1. Plan Your Plumbing System For Easy Maintenance

When you’re designing your plumbing system, it’s easiest to have all essential appliances in one place

Consolidating your plumbing appliances makes repairs much easier for technicians.

It is inevitable that you will have to have your plumbing serviced at one point in the future. While this is hopefully not for a while after you've moved in, it is still important to consider how a technician will maintain your plumbing system. For this reason, you should consolidate your appliances into one area of your home. The appliances you should plan to have installed in the same area are your:

  • Water Softener

  • Sump Pump

  • Water Heater

  • Furnace

  • Sewer Connection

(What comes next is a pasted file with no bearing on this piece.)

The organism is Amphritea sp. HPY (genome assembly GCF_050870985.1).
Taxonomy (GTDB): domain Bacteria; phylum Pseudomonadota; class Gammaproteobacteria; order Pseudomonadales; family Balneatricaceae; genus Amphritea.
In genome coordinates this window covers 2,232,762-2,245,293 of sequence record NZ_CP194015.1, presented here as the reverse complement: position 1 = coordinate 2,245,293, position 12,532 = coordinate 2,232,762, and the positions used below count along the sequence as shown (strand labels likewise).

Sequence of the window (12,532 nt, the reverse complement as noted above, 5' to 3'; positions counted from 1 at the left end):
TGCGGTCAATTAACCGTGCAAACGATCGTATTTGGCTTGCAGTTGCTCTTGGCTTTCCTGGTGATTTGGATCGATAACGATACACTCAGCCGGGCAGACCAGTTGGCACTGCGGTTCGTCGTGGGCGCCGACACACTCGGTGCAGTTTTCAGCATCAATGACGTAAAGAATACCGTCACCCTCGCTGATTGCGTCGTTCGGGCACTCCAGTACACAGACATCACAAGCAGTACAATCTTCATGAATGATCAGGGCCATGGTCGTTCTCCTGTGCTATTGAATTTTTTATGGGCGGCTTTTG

Most homes will install these appliances in the basement. If your new home doesn’t include a basement, you can always install them together in a utility closet on the ground floor.

5. Prioritize an Easy to Find Emergency Shut Off Valve

Though it may be tempting to place your shut off valve out of the way, you’ll want to prioritize easy access

Knowing where your water main shutoff valve is located is always a major asset in case of emergency.

Though we never want to think about plumbing leaks or burst pipes, they happen more often than you think. Because of these issues happening so frequently, many regret putting their water main shut off valve in a hard to reach area. So, to avoid searching for your shut off valve during a plumbing emergency, you should plan to install your shut off valve somewhere that you can easily locate. 

Now that you’ve planned some of the most important aspects of your plumbing, it's time to hire a Pittsburgh plumbing service to turn your plan into a reality. Remember to always plan ahead to avoid costly repairs and modifications down the line.